Hello, everyone! I’m Joe Cianciotto, and I’m fascinated by the art and architecture of San Francisco. While people associate San Francisco with the “Painted Ladies”, the Civic Center, and Lombard Street, the city is actually home to the sixth-ranked skyline in the United States. San Francisco has a long history of high-rise construction, starting with the Chronicle Building, which was built in 1890. Since then, over 450 high-rises have been built in the city. Here are the top five tallest buildings in San Francisco:
5. One Rincon Hill South Tower — Standing 641 feet and 60 floors tall, the One Rincon Hill South Tower was completed in 2008 at a cost of over $300 million. It is the tallest purely residential building in the city, and features advanced anti-earthquake technology, including concrete outriggers. Another unique feature is the LED-illuminated crown of the South Tower, which changes color according to the weather forecast.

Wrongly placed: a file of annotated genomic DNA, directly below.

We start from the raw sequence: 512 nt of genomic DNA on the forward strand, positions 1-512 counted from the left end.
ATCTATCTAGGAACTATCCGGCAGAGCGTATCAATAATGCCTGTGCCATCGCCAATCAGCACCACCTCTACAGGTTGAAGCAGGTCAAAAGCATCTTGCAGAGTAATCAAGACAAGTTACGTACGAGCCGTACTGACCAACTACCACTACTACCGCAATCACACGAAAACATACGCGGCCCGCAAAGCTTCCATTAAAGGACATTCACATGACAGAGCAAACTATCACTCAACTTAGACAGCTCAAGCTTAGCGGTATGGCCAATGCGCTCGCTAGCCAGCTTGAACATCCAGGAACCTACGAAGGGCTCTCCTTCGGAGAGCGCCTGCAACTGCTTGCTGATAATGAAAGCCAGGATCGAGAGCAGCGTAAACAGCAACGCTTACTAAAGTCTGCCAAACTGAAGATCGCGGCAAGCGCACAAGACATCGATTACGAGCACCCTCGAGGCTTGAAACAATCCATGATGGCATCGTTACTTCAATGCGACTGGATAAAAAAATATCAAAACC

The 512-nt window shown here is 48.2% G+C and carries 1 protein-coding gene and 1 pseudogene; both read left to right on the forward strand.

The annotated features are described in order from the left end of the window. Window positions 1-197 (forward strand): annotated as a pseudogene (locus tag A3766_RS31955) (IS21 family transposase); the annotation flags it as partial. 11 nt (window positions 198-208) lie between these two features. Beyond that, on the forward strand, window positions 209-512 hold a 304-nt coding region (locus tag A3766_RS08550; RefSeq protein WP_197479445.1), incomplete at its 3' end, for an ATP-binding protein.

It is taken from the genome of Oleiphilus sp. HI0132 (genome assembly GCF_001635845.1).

4. Millennium Tower — With its clean, late-modernist lines and gray-blue glass cladding, the Millennium Tower stands above its peers along Mission Street. At 645 feet, this was, for a time, the tallest residential building west of the Mississippi River. The Millennium Tower has had its fair share of notoriety: in 2010, “Skyscraperman” Dan Goodwin scaled the outside of the tower before being arrested when he reached the
3. 345 California Center — Nicknamed the “Tweezer Towers” and “Stun Gun Towers” by San Francisco natives, 345 California Center houses the Loews Regency San Francisco hotel. The hotel itself is located in towers set at a 45-degree angle relative to the rest of the building, offering gorgeous views of the Bay Area. The “tweezers” are actually spires that rise 695 feet into the sky, roughly 75 higher than the roof of the building itself.
2. 555 California Street — Owned by the Bank of America, 555 California Street was designed as a symbol of the power and wealth of the bank. It has been featured in many box-office hits, including the action thriller Dirty Harry which my dad, Joe Cianciotto Sr., first saw in 1971. The exterior features cutaways that recall the rugged Sierra Nevada, and, at a height of 779 feet, the building does feel like it’s on higher ground.
1. Transamerica Pyramid — Towering above the rest of the Bay Area skyline, the Transamerica Pyramid (853 feet high) was designed to let sunlight shine down on the street below it. While Transamerica Corporation no longer occupies most of the building, it still uses the Pyramid in its logo. The building itself has become one of the city’s iconic landmarks, along with the Golden Gate Bridge and City Hall.